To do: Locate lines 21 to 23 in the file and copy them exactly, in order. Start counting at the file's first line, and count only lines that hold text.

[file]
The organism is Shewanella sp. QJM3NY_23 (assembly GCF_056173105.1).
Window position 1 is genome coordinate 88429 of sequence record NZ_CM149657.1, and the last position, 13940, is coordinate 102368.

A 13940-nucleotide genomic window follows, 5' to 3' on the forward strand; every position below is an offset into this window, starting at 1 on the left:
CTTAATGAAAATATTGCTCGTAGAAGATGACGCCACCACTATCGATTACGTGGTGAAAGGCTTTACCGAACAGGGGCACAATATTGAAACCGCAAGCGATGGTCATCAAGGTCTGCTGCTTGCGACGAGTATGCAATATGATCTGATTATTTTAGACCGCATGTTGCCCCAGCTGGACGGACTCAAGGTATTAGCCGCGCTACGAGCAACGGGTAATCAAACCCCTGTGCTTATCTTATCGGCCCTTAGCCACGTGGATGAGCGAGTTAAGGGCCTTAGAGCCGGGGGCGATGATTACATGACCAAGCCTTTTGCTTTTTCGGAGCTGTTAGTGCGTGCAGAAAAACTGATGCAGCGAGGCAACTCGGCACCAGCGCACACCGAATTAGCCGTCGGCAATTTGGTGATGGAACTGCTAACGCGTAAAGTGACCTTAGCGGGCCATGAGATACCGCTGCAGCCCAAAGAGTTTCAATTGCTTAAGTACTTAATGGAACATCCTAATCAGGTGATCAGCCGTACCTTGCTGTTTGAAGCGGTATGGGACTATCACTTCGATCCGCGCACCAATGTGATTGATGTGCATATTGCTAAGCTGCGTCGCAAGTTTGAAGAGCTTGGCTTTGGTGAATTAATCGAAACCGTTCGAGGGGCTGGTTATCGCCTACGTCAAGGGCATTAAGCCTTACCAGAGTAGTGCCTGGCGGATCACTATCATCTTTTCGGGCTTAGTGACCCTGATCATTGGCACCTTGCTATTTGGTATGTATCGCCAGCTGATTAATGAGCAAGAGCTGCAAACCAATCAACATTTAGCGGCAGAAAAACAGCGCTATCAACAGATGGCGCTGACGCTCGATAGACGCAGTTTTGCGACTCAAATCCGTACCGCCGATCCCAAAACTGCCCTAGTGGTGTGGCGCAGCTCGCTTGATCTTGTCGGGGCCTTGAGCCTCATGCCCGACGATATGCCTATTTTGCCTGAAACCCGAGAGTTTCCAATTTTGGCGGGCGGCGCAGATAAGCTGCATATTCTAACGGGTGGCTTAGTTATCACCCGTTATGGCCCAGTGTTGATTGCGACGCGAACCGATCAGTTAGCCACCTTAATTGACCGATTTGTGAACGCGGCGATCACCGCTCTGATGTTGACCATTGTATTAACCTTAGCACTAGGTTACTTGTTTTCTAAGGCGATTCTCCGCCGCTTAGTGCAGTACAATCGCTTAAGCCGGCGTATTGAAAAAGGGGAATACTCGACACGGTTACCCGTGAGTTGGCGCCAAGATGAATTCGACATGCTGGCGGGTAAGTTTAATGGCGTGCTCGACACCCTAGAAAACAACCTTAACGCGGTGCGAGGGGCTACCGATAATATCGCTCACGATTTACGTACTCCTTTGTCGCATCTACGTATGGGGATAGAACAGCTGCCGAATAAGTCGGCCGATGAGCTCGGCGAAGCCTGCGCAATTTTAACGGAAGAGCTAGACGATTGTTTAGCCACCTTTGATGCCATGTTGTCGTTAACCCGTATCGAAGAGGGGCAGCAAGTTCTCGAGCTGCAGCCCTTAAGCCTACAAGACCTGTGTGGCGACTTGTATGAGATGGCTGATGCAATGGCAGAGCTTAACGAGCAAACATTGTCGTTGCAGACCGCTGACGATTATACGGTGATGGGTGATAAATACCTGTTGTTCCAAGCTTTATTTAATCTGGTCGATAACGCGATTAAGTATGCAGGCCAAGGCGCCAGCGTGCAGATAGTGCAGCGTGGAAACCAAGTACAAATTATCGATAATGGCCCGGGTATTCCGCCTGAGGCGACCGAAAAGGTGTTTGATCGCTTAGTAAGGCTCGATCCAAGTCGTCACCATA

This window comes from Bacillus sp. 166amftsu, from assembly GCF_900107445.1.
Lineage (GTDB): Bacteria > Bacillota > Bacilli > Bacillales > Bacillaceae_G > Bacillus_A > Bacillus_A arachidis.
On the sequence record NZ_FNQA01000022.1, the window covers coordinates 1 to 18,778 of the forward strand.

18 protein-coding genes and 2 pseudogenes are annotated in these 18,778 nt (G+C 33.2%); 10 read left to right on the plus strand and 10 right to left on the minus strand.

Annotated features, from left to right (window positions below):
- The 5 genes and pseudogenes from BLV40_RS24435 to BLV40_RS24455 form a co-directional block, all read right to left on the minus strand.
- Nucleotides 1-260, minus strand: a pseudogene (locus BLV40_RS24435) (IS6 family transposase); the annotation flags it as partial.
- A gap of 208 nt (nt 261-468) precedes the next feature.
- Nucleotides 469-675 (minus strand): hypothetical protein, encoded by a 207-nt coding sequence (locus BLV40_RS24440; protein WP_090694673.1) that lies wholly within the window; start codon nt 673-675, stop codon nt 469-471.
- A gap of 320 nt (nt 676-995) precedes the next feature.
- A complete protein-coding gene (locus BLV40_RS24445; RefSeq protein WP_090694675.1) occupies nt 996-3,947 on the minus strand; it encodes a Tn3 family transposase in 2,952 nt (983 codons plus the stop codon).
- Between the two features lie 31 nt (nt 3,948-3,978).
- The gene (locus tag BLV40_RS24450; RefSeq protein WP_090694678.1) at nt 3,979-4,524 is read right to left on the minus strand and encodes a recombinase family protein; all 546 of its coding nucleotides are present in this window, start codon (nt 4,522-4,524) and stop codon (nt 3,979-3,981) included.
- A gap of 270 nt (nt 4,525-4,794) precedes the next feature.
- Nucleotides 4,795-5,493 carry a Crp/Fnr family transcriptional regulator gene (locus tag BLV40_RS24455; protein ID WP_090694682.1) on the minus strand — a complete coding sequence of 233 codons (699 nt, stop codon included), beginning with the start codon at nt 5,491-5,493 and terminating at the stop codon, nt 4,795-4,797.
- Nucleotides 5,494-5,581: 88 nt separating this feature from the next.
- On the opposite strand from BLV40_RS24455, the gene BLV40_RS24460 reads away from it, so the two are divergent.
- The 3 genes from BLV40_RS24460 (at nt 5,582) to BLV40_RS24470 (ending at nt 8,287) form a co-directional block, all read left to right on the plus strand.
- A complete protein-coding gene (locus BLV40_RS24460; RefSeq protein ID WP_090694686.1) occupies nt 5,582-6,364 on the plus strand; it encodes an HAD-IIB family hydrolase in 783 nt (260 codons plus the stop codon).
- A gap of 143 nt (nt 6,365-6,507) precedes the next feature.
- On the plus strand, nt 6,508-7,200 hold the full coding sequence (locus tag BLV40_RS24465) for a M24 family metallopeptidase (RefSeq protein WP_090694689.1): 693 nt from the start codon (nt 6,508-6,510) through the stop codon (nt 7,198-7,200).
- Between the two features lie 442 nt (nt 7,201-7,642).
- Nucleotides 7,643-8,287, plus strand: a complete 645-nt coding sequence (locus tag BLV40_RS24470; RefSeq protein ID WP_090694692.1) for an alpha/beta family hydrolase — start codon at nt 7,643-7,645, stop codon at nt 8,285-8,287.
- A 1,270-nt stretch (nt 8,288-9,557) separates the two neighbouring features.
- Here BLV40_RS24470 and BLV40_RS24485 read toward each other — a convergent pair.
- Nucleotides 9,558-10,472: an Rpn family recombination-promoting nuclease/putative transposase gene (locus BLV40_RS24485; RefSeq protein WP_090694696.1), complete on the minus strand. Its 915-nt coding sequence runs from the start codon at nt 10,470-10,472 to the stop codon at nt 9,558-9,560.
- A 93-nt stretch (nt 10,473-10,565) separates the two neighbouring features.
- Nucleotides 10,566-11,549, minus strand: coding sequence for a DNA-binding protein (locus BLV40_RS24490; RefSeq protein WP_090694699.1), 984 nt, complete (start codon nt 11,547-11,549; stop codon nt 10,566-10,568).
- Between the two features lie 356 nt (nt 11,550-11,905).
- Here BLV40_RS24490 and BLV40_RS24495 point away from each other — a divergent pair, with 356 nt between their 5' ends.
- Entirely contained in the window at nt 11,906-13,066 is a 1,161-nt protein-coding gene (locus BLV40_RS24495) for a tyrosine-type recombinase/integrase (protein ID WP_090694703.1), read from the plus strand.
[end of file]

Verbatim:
- On the opposite strand from BLV40_RS24455, the gene BLV40_RS24460 reads away from it, so the two are divergent.
- The 3 genes from BLV40_RS24460 (at nt 5,582) to BLV40_RS24470 (ending at nt 8,287) form a co-directional block, all read left to right on the plus strand.
- A complete protein-coding gene (locus BLV40_RS24460; RefSeq protein ID WP_090694686.1) occupies nt 5,582-6,364 on the plus strand; it encodes an HAD-IIB family hydrolase in 783 nt (260 codons plus the stop codon).